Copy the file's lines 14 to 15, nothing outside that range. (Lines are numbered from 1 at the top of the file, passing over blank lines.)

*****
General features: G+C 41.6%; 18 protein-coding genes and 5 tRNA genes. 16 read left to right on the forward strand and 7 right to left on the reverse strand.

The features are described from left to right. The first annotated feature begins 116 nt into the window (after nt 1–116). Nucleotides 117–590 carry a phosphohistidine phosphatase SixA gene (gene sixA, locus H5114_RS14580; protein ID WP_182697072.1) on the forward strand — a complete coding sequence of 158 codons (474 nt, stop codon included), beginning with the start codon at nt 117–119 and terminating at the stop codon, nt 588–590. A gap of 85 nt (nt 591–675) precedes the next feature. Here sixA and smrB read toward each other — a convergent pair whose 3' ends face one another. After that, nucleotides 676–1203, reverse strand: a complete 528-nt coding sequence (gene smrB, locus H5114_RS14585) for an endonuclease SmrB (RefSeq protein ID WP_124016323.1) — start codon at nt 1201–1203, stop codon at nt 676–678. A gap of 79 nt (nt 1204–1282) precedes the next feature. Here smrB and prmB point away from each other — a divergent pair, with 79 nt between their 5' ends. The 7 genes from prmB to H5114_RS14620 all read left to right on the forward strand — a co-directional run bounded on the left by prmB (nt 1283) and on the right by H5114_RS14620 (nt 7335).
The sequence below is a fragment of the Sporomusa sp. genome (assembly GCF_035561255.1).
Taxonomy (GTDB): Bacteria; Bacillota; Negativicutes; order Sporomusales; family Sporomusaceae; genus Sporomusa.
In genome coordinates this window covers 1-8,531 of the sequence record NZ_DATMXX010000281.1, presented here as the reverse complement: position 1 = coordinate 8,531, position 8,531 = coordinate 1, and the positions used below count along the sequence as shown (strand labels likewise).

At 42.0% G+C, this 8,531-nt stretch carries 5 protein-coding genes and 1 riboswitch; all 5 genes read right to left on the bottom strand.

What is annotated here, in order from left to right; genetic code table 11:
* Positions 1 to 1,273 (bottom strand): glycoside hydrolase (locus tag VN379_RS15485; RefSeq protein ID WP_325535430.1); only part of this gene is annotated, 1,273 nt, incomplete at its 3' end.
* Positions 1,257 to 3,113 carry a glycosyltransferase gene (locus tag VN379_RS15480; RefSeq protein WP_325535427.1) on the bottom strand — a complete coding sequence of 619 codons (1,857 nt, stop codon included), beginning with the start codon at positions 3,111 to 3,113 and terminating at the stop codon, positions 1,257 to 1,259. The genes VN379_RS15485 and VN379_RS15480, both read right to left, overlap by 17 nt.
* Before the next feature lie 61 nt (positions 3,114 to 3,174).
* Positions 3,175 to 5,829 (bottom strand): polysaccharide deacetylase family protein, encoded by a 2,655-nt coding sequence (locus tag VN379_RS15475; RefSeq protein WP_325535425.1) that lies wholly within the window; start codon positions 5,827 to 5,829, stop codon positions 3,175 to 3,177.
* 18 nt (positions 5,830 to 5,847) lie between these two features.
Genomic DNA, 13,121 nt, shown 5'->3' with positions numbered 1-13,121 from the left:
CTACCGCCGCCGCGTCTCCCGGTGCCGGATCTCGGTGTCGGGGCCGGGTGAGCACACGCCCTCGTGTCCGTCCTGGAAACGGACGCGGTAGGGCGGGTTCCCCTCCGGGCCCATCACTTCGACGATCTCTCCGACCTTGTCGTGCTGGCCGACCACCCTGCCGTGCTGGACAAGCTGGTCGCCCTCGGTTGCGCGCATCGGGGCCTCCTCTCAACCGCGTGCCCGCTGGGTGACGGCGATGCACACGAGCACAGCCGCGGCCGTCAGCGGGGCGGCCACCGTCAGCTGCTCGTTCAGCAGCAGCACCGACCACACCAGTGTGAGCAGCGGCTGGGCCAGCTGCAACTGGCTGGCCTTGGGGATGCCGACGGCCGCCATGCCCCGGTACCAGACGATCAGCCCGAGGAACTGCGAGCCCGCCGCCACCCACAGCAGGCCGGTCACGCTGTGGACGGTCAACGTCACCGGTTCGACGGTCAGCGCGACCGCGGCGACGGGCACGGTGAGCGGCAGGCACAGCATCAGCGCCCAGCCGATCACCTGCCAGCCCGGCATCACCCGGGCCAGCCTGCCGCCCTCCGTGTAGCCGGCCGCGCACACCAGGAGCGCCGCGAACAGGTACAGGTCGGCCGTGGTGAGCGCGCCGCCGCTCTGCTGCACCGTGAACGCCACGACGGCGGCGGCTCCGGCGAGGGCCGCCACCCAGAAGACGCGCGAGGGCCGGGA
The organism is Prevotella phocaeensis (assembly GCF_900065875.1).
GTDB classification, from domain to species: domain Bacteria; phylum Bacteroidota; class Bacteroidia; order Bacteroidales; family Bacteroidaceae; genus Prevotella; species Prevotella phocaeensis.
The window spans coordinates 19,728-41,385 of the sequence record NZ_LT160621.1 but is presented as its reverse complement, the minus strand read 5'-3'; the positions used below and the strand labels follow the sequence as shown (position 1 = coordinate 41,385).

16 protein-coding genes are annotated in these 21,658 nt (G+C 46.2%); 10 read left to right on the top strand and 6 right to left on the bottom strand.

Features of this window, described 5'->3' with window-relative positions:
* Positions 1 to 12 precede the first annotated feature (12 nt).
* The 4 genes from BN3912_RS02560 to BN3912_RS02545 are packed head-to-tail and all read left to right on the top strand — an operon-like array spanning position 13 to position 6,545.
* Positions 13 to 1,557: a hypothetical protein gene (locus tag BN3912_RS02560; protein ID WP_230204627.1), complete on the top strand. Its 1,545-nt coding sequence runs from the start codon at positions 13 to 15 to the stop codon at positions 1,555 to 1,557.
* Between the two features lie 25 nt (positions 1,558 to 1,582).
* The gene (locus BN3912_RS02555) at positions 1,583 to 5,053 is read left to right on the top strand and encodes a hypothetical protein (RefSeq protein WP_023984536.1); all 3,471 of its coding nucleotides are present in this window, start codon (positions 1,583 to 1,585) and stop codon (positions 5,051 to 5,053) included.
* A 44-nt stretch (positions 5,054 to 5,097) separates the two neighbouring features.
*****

CTACCGCCGCCGCGTCTCCCGGTGCCGGATCTCGGTGTCGGGGCCGGGTGAGCACACGCCCTCGTGTCCGTCCTGGAAACGGACGCGGTAGGGCGGGTTCCCCTCCGGGCCCATCACTTCGACGATCTCTCCGACCTTGTCGTGCTGGCCGACCACCCTGCCGTGCTGGACAAGCTGGTCGCCCTCGGTTGCGCGCATCGGGGCCTCCTCTCAACCGCGTGCCCGCTGGGTGACGGCGATGCACACGAGCACAGCCGCGGCCGTCAGCGGGGCGGCCACCGTCAGCTGCTCGTTCAGCAGCAGCACCGACCACACCAGTGTGAGCAGCGGCTGGGCCAGCTGCAACTGGCTGGCCTTGGGGATGCCGACGGCCGCCATGCCCCGGTACCAGACGATCAGCCCGAGGAACTGCGAGCCCGCCGCCACCCACAGCAGGCCGGTCACGCTGTGGACGGTCAACGTCACCGGTTCGACGGTCAGCGCGACCGCGGCGACGGGCACGGTGAGCGGCAGGCACAGCATCAGCGCCCAGCCGATCACCTGCCAGCCCGGCATCACCCGGGCCAGCCTGCCGCCCTCCGTGTAGCCGGCCGCGCACACCAGGAGCGCCGCGAACAGGTACAGGTCGGCCGTGGTGAGCGCGCCGCCGCTCTGCTGCACCGTGAACGCCACGACGGCGGCGGCTCCGGCGAGGGCCGCCACCCAGAAGACGCGCGAGGGCCGGGA
The organism is Prevotella phocaeensis (assembly GCF_900065875.1).